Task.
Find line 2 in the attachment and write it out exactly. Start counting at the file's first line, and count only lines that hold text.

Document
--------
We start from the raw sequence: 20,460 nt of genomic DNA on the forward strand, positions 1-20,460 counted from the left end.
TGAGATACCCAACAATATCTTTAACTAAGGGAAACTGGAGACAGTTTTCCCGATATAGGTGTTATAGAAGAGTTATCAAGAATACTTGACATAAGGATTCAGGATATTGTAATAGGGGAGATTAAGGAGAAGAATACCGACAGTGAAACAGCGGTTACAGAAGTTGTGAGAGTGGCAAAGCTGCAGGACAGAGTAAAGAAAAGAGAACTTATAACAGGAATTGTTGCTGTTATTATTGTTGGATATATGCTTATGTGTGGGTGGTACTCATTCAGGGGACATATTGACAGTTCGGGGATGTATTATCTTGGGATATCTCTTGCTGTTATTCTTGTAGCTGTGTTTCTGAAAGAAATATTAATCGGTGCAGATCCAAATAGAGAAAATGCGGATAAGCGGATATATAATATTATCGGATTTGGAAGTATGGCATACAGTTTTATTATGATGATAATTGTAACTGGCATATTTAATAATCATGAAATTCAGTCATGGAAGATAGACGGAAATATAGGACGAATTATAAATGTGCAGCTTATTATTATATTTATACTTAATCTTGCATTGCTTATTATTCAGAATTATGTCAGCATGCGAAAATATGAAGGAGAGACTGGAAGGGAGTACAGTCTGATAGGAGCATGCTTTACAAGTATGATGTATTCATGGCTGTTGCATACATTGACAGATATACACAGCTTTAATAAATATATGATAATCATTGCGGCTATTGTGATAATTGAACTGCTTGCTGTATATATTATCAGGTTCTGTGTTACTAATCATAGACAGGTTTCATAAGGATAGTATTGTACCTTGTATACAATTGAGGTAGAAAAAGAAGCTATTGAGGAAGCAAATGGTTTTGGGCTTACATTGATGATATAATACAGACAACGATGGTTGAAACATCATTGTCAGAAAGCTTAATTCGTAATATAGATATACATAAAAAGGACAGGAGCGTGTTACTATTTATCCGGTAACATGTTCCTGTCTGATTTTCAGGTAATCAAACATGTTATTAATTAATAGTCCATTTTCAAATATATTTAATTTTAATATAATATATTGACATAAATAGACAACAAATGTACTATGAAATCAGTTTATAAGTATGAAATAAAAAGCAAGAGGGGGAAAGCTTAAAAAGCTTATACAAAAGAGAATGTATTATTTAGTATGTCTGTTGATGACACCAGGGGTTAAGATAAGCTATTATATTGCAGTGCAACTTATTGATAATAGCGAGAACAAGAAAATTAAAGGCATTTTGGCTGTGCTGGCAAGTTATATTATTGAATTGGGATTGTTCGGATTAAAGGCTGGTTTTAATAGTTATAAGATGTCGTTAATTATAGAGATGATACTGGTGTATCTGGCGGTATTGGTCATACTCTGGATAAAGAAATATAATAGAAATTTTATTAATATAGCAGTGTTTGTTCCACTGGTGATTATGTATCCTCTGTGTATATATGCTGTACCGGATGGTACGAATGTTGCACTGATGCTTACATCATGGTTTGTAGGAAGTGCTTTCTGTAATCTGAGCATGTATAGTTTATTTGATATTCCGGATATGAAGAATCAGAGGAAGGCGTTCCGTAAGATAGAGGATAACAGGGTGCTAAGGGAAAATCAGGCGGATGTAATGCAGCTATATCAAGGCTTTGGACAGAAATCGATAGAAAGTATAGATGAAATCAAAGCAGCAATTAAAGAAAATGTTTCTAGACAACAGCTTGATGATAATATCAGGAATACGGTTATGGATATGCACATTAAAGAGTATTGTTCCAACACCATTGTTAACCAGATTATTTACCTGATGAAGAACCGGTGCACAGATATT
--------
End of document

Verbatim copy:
TGAGATACCCAACAATATCTTTAACTAAGGGAAACTGGAGACAGTTTTCCCGATATAGGTGTTATAGAAGAGTTATCAAGAATACTTGACATAAGGATTCAGGATATTGTAATAGGGGAGATTAAGGAGAAGAATACCGACAGTGAAACAGCGGTTACAGAAGTTGTGAGAGTGGCAAAGCTGCAGGACAGAGTAAAGAAAAGAGAACTTATAACAGGAATTGTTGCTGTTATTATTGTTGGATATATGCTTATGTGTGGGTGGTACTCATTCAGGGGACATATTGACAGTTCGGGGATGTATTATCTTGGGATATCTCTTGCTGTTATTCTTGTAGCTGTGTTTCTGAAAGAAATATTAATCGGTGCAGATCCAAATAGAGAAAATGCGGATAAGCGGATATATAATATTATCGGATTTGGAAGTATGGCATACAGTTTTATTATGATGATAATTGTAACTGGCATATTTAATAATCATGAAATTCAGTCATGGAAGATAGACGGAAATATAGGACGAATTATAAATGTGCAGCTTATTATTATATTTATACTTAATCTTGCATTGCTTATTATTCAGAATTATGTCAGCATGCGAAAATATGAAGGAGAGACTGGAAGGGAGTACAGTCTGATAGGAGCATGCTTTACAAGTATGATGTATTCATGGCTGTTGCATACATTGACAGATATACACAGCTTTAATAAATATATGATAATCATTGCGGCTATTGTGATAATTGAACTGCTTGCTGTATATATTATCAGGTTCTGTGTTACTAATCATAGACAGGTTTCATAAGGATAGTATTGTACCTTGTATACAATTGAGGTAGAAAAAGAAGCTATTGAGGAAGCAAATGGTTTTGGGCTTACATTGATGATATAATACAGACAACGATGGTTGAAACATCATTGTCAGAAAGCTTAATTCGTAATATAGATATACATAAAAAGGACAGGAGCGTGTTACTATTTATCCGGTAACATGTTCCTGTCTGATTTTCAGGTAATCAAACATGTTATTAATTAATAGTCCATTTTCAAATATATTTAATTTTAATATAATATATTGACATAAATAGACAACAAATGTACTATGAAATCAGTTTATAAGTATGAAATAAAAAGCAAGAGGGGGAAAGCTTAAAAAGCTTATACAAAAGAGAATGTATTATTTAGTATGTCTGTTGATGACACCAGGGGTTAAGATAAGCTATTATATTGCAGTGCAACTTATTGATAATAGCGAGAACAAGAAAATTAAAGGCATTTTGGCTGTGCTGGCAAGTTATATTATTGAATTGGGATTGTTCGGATTAAAGGCTGGTTTTAATAGTTATAAGATGTCGTTAATTATAGAGATGATACTGGTGTATCTGGCGGTATTGGTCATACTCTGGATAAAGAAATATAATAGAAATTTTATTAATATAGCAGTGTTTGTTCCACTGGTGATTATGTATCCTCTGTGTATATATGCTGTACCGGATGGTACGAATGTTGCACTGATGCTTACATCATGGTTTGTAGGAAGTGCTTTCTGTAATCTGAGCATGTATAGTTTATTTGATATTCCGGATATGAAGAATCAGAGGAAGGCGTTCCGTAAGATAGAGGATAACAGGGTGCTAAGGGAAAATCAGGCGGATGTAATGCAGCTATATCAAGGCTTTGGACAGAAATCGATAGAAAGTATAGATGAAATCAAAGCAGCAATTAAAGAAAATGTTTCTAGACAACAGCTTGATGATAATATCAGGAATACGGTTATGGATATGCACATTAAAGAGTATTGTTCCAACACCATTGTTAACCAGATTATTTACCTGATGAAGAACCGGTGCACAGATATT